September 3, 2009

HERNANDO COUNTYTwo Hernando County men are facing charges after deputies said they rode their bicycles while drunk.

According to Bay News 9‘s partner paper, the St. Petersburg Times, Robert Steudl decided to ride a bicycle home from the Pickled Parrot bar early Tuesday morning after he decided he was too drunk to drive.

Deputies thought otherwise. Steudl was arrested for driving under the influence while on a bike, after deputies said they found him riding in the middle of a westbound lane on Spring Hill Drive. A car had to swerve to avoid hitting him, deputies said.

Three hours earlier, a second man was also arrested after a deputy noticed a line of cars driving very slowly on Forest Oaks Boulevard.

The deputy realized the cars were moving slowly because Oswaldo Davila was riding in the middle of the westbound lane with no lights or reflective equipment, the Times reports.

The arrest is Davila’s second for riding his bicycle while drunk.

Florida law considers a bicycle to be a motor vehicle.

You can be arrested for DUI in FL for riding a bicycle while intoxicated, but only if you are riding the bike on a road. If you are riding the bike on a sidewalk (which is legal in FL), you can’t be convicted of DUI. So if you are drunk, go ahead and ride your bike home, but ride on the sidewalk. If you see a pedestrian, stop until they walk past you because you do have to yield for peds.

You can also walk home if you are intoxicated because we don’t have a public intoxication law in FL. We have disorderly intoxication, so you have to be intoxicated and disorderly. As long as you are just weaving down the sidewalk, you shouldn’t get arrested, but make sure you have your fly zipped up and don’t urinate in the open because you can get arrested for that.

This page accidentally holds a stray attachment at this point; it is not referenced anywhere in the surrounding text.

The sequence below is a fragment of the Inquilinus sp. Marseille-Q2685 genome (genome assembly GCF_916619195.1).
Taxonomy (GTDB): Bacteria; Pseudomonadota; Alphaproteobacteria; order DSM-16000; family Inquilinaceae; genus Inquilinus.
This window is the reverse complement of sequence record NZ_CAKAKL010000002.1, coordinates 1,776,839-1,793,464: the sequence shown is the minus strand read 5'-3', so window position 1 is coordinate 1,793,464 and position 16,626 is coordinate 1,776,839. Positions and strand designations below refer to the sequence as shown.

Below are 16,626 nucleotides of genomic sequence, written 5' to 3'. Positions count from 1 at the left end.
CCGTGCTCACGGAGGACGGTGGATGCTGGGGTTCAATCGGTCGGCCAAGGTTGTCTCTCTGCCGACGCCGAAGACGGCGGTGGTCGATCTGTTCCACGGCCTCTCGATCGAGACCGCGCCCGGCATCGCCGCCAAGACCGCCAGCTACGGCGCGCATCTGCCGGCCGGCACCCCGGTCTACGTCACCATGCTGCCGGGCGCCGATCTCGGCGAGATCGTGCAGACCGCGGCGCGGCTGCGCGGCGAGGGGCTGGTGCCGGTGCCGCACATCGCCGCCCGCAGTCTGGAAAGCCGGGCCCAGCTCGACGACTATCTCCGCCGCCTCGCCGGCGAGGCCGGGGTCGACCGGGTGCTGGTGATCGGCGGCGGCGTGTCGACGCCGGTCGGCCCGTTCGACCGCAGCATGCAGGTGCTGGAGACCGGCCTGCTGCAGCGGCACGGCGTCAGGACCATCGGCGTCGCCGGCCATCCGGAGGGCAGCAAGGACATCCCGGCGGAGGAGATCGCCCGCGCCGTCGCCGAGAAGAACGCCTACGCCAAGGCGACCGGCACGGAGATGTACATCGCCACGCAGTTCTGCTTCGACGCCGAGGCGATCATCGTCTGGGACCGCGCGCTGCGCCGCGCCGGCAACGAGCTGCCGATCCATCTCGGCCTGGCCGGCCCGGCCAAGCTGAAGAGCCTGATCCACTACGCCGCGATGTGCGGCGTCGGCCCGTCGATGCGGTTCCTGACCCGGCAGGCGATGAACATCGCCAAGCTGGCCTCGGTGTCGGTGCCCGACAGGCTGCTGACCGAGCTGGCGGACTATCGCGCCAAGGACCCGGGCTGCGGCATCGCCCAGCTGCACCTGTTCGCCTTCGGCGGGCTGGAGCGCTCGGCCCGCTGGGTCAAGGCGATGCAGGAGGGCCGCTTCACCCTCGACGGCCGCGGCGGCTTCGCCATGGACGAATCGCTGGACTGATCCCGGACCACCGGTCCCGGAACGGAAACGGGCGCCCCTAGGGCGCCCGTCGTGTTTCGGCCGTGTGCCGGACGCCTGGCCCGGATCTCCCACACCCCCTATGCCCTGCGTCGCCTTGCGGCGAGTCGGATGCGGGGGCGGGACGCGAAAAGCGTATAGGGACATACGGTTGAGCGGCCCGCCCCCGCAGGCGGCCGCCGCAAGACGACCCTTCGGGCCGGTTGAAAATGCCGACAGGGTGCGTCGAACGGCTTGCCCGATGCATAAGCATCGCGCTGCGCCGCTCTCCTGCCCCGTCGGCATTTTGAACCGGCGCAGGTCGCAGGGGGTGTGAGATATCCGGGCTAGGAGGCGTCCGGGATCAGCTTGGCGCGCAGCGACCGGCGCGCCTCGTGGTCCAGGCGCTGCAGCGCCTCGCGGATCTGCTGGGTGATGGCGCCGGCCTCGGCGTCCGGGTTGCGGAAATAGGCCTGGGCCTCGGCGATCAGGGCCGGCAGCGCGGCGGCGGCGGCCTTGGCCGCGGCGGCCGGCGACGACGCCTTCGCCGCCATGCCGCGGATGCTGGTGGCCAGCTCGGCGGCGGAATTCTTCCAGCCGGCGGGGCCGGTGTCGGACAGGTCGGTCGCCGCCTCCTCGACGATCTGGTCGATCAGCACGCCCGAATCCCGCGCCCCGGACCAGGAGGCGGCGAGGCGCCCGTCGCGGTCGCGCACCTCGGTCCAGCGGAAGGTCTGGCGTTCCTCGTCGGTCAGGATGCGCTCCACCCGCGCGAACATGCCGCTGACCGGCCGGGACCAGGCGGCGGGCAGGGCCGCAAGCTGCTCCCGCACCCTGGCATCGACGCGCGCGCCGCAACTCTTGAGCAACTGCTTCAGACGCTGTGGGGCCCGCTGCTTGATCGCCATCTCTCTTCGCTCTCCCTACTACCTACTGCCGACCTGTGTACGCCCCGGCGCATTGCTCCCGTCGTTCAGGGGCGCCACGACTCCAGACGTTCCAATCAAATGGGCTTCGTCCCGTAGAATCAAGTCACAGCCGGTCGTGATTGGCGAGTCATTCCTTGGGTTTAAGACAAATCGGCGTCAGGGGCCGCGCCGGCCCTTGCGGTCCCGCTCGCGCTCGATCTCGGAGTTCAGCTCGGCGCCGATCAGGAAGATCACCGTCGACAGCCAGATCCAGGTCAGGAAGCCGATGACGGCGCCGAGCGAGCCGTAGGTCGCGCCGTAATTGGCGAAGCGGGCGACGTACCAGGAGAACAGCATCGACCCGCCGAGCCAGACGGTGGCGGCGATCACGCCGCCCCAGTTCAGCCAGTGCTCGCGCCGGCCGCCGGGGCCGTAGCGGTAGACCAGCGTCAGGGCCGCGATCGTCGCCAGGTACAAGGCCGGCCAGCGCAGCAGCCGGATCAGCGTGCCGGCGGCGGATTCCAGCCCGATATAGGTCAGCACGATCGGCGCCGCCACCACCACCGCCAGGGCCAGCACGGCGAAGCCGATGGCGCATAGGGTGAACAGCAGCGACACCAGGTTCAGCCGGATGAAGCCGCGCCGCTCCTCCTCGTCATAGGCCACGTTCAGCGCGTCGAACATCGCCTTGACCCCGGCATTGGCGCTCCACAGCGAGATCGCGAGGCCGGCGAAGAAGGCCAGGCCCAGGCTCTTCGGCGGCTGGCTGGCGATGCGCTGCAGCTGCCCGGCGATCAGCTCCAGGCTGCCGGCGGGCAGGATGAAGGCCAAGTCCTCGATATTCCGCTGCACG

Vigilante judge admits to committing victimless crime

August 14, 2009

LA PLATA, Md. (AP) — A Charles County judge who acknowledged deflating a tire of a car parked in a restricted area near the courthouse has resigned as chief administrator of the Circuit Court.

Circuit Court Judge Robert Nalley is not resigning from the bench.

In a letter submitted Thursday to Maryland Court of Appeals Chief Judge Robert Bell, Nalley made no reference to this week’s controversy over the tire deflation.

Nalley told 9NEWS NOW that he let out the air because leaving notes for illegal parkers is not effective.

La Plata Police Chief Cassin Gittings says an investigation into the tire deflation was continuing.

The owner of the car says a sheriff’s deputy told her Monday that Nalley was deflating her tire and she moved her car.

This judge needs to read up a little on 21st Century inventions like the Tow Truck.  If I was in charge of a sentence for this judge, I would make him put a porta-potty in his front yard for two months, so the homeless have some place to urinate.